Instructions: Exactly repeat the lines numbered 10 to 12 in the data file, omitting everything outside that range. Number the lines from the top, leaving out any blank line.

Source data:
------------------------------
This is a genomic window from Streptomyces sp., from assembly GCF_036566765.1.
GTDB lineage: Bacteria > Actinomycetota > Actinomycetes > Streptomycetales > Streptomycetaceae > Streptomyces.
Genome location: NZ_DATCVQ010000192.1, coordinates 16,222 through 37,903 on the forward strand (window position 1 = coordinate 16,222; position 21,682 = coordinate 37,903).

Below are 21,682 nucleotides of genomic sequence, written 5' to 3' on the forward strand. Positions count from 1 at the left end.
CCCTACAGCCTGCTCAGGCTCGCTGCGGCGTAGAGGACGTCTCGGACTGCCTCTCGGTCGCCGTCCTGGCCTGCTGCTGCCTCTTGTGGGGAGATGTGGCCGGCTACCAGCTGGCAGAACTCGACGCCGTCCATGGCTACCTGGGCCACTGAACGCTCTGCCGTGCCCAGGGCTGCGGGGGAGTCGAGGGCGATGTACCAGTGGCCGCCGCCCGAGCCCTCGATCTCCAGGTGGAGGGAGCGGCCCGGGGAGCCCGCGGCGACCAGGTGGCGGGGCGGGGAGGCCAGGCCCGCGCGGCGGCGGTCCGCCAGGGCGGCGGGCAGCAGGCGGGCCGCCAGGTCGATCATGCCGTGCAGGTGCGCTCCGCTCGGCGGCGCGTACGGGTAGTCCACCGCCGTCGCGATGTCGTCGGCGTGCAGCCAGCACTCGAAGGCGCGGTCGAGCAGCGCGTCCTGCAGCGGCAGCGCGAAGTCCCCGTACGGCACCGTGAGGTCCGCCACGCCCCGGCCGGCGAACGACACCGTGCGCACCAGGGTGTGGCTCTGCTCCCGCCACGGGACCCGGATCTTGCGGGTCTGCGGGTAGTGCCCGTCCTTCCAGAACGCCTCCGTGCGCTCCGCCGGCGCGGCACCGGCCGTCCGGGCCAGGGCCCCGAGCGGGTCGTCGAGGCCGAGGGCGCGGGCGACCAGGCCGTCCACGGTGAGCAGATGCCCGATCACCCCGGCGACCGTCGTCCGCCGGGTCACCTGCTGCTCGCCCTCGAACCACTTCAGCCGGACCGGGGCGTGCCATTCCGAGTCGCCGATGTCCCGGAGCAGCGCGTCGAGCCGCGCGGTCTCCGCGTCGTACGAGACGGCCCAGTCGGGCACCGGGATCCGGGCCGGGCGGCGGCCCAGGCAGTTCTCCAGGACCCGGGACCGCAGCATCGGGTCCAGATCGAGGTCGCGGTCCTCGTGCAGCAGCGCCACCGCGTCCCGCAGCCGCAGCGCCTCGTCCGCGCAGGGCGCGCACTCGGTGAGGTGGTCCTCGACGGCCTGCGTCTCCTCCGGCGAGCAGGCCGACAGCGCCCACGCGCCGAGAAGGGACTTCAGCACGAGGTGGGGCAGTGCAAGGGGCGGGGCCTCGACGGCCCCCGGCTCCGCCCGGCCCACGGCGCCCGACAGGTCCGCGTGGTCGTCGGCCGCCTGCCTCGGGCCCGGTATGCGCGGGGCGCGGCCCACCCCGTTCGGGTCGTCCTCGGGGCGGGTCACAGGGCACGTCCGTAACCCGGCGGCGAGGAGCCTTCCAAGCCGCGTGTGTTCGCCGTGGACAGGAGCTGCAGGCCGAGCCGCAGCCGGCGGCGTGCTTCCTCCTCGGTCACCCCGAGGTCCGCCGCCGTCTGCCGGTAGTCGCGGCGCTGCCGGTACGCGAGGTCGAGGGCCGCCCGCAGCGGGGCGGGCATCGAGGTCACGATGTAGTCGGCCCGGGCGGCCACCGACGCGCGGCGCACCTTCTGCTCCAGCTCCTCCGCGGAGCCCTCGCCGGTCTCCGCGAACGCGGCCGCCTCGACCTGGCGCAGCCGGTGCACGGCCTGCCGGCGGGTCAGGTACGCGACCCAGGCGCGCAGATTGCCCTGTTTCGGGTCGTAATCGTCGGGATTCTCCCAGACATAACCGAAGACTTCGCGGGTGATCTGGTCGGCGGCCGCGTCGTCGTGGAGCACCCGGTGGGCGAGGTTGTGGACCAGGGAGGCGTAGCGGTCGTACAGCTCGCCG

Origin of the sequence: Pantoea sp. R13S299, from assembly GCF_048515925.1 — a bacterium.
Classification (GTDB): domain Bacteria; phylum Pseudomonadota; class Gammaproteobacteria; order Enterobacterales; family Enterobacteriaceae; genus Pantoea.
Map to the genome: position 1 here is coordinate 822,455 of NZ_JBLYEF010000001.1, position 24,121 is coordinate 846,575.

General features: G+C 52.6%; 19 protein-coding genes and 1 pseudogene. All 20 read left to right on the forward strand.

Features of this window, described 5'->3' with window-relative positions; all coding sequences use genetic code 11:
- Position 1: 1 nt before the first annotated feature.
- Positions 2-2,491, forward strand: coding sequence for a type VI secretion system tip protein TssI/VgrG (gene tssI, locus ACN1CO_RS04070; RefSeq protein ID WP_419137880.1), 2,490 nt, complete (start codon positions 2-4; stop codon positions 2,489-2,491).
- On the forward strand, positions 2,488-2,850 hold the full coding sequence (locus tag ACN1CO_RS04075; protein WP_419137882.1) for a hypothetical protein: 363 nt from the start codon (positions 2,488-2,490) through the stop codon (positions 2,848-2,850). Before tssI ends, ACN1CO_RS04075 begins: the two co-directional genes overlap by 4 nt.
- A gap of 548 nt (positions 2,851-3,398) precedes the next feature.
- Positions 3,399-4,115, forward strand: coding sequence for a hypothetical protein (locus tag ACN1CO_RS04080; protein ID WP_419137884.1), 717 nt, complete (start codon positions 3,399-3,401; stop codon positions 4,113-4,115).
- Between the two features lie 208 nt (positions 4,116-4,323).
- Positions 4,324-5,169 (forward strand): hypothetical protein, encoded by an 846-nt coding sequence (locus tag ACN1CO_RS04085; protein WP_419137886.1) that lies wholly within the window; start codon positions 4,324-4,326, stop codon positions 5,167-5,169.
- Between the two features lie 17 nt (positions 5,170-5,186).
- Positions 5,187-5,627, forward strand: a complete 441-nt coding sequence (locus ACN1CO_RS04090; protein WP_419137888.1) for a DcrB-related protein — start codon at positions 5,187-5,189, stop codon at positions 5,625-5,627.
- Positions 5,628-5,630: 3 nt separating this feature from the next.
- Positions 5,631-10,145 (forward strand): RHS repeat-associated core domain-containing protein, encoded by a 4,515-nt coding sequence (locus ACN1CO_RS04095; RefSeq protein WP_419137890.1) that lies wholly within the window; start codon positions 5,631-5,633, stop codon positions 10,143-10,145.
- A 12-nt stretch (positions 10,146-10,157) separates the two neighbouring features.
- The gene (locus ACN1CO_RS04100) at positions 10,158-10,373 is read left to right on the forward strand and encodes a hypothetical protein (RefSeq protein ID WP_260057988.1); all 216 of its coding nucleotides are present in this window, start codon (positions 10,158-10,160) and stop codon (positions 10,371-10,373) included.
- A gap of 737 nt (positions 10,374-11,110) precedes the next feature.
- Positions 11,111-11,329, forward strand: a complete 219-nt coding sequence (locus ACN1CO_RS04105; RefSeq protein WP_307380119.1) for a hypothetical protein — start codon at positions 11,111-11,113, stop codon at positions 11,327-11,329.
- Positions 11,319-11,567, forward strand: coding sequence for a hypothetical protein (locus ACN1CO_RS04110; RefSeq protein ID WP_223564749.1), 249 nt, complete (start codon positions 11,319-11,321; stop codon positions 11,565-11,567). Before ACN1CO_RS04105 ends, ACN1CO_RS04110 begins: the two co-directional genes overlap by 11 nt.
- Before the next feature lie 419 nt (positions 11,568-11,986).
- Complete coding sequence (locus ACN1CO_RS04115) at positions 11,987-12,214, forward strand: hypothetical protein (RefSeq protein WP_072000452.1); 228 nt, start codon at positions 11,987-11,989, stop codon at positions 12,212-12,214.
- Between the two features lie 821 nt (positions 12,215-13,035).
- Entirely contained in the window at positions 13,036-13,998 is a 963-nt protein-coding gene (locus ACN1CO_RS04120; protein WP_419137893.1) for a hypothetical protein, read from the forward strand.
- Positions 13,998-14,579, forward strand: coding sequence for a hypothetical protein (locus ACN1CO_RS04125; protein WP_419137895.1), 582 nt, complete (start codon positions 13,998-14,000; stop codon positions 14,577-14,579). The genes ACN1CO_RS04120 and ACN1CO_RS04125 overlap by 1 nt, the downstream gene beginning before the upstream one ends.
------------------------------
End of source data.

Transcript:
Features of this window, described 5'->3' with window-relative positions; all coding sequences use genetic code 11:
- Position 1: 1 nt before the first annotated feature.
- Positions 2-2,491, forward strand: coding sequence for a type VI secretion system tip protein TssI/VgrG (gene tssI, locus ACN1CO_RS04070; RefSeq protein ID WP_419137880.1), 2,490 nt, complete (start codon positions 2-4; stop codon positions 2,489-2,491).